After a long day of driving and exploring on Day 8, we arrived at Arches National Park about an hour before sunset (and 15 minutes after the visitor’s center closed…ugh!). You enter the park in the valley near Moab, but within a few hundred feet, you find yourself climbing the steep switch-backed road, lined by soaring red sandstone formations. Interestingly, it doesn’t take too long to begin seeing objects and shapes in these rocks, and so it should come as no surprise that many of these formations have fanciful names, from Ham Rock and Parade of Elephants, to Park Avenue and the rock above which I have nicknamed Gnome Rock. In total, we spent about 5 hours exploring Arches, most of the time under the stars, but I wish we had had another day – as with many of the parks we sampled – we really only had the chance to explore the tip of the iceberg.
So, with limited time to explore, we did our best to be strategic and headed first to the cluster of formations in and around Double Arch (above) to make the most of the quickly setting sun. We arrived just before sunset and were just amazed by the scale of these formations. The photos really don’t do the scale justice, but for example, Double Arch has a span of 148 feet and a height of 104 feet (the height of a 10 story building). In the gallery below, be sure to look at the dots that are cars and people in several of the images. With literally moments until sunset, we hiked up to Double Arch – about a half mile hike – and climbed up the nearly vertical embankment to the second opening (proving once again that I am out of shape). As day slowly gave way to night, we snapped a few more shots, then headed down whilst there was still sufficient light to not result in a trip to the emergency room. As we walked on, I turned back to the arch and noticed the subtle kiss of the fading light illuminating the rocks and had to snap the above photo. For the rest of the evening, we worked on some simple astrophotography. The moon again proved limiting in the angles we could shoot, but even with the bright moon, we could just make out the Milky Way.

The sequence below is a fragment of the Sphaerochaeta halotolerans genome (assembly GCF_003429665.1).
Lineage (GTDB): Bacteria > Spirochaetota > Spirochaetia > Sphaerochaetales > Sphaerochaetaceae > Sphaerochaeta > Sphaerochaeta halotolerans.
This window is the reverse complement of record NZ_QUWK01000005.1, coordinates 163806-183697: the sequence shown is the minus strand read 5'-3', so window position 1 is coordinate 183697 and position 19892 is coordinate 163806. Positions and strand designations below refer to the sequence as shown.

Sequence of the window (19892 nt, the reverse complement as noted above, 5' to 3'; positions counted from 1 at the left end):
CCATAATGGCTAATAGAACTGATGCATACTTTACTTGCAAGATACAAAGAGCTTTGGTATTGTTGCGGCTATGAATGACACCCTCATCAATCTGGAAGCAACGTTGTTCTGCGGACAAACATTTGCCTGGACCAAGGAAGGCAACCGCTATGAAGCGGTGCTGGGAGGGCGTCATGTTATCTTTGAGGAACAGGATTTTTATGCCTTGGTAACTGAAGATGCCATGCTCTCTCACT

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Autumn in the National Parks – Arches
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